Patriarchy vs. Single Women in the Bible

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[This was written in 2010 in response to an article regarding the reasons as to why a young Christian girl was not in college, but instead was staying under her father till marriage.]

You may be commended for wanting to please the Lord and to help others, and for making the effort to write the article.  It is true, as you say, that parents need to protect their single daughters, and that daughters need to be very careful, especially in our corrupt society.  But we would put forward that you have misapplied Biblical principles.

You put forward that unmarried women should always be living or working in the home of their father, husband, or guardian.  But we reply, take note of these examples of single women who were on their own, working outside of the home, and supporting themselves and others:

  1. Dorcas: She was a hard worker. For whom? Her family? No, the widows,1 for, upon her death, the widows, not relatives, stood by her body weeping. And, upon her reviving, Peter called in the saints and widows.2 The point? She apparently was not living with relatives, dependent on them, or serving them.

  2. The younger widow of 1 Timothy 5: She was supporting widows,3 not family.

  3. Phoebe: She independently was a helper and servant to the church, not father or family.4

  4. Lydia: She was supporting herself and “her household” as a seller of fabric.5

  5. Anna: She lived in the temple, not a house.6

  6. The elect lady: She had a household, for, she had her children and appears to be on her own, directing her own household.7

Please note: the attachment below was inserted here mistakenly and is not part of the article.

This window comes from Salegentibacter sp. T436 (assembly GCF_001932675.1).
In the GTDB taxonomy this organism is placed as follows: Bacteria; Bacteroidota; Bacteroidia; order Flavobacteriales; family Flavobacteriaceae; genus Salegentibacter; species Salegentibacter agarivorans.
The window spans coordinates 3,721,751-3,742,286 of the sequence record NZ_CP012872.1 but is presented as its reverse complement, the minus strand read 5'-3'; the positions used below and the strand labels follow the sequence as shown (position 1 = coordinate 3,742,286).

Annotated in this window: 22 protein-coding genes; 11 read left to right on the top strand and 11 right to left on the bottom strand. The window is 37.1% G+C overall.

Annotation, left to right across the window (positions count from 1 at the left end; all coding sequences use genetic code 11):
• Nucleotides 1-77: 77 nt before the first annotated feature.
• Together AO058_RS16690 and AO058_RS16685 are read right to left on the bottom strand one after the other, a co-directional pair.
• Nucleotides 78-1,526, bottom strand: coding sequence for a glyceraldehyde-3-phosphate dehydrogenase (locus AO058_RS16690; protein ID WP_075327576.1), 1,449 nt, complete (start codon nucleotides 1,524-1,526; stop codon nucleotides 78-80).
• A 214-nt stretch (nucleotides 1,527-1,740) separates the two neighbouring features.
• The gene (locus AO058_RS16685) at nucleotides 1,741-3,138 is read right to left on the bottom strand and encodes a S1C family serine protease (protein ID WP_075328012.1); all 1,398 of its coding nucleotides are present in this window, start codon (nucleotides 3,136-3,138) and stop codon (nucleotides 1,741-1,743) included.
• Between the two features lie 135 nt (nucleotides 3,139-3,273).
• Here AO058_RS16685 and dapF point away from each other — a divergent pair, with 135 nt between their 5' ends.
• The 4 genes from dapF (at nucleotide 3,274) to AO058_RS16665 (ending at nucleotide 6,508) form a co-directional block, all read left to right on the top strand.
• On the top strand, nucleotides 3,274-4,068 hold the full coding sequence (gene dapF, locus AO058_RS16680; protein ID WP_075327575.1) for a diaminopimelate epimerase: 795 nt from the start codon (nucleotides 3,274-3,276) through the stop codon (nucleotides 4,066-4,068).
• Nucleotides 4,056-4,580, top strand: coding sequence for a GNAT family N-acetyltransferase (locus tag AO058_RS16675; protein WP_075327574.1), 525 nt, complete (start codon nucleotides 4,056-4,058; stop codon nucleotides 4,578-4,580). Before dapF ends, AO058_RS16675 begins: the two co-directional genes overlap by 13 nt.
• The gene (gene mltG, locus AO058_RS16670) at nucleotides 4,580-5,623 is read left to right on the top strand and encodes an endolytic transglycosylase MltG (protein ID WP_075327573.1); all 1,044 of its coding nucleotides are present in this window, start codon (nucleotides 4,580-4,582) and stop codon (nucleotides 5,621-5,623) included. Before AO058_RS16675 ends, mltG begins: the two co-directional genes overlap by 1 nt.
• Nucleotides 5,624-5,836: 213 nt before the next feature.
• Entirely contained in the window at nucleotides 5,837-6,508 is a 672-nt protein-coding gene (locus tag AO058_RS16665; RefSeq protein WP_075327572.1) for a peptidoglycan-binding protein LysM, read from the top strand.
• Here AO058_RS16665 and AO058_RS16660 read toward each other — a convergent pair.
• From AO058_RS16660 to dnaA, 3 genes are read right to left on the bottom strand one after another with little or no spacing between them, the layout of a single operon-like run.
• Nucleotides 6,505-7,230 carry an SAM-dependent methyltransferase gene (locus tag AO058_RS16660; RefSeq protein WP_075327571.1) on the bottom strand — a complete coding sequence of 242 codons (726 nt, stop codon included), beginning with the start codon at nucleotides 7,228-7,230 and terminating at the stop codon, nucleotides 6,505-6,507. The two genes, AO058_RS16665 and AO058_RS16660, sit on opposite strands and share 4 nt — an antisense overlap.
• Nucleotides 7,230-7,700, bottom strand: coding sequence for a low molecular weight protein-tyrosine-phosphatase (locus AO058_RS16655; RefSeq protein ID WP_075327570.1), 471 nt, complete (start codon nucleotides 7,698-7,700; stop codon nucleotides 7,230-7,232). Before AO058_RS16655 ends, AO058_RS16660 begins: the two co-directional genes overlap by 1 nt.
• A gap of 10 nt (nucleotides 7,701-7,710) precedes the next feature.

7. Ruth: She lived with her mother-in-law and supported them both.8

Consider that these women had the liberty not to be at home perpetually and actually followed Christ around and ministered to Him. Some were married:

  1. Mary, Susanna, many others.9

  2. Salome, wife of Zebedee.10

  3. Joanna, wife of Chuza.11

Single women had the liberty to:

  1. marry whom they wish, in the Lord,12

  2. make a vow and keep it,13

  3. be fellow-workers in the gospel,14

  4. support needy widows,15

  5. attend prayer meetings,16

  6. host a prayer meeting,17

  7. prophesy,18 and

  8. receive a reproof personally and directly.19

Deborah is never condemned for being a judge in Israel, and that, while she was married. She even went to battle.20

Misapplication of Scripture is serious; it is a devilish thing.21 And, it is misapplication of Scripture to say:

  1. that Titus 2:3-5 applies to single women. It is addressed to married women and directs that they be “workers at home,” etc. We see wives serve their husbands, daughters obey their parents, saints serve the church, but, “daughters serve their fathers” is not found in the Bible.

  2. that 1 Timothy 2:11-14, “quietly receive instruction with entire submissiveness,” applies to this case. Rather, those are instructions for the church, not instructions of a father to a daughter.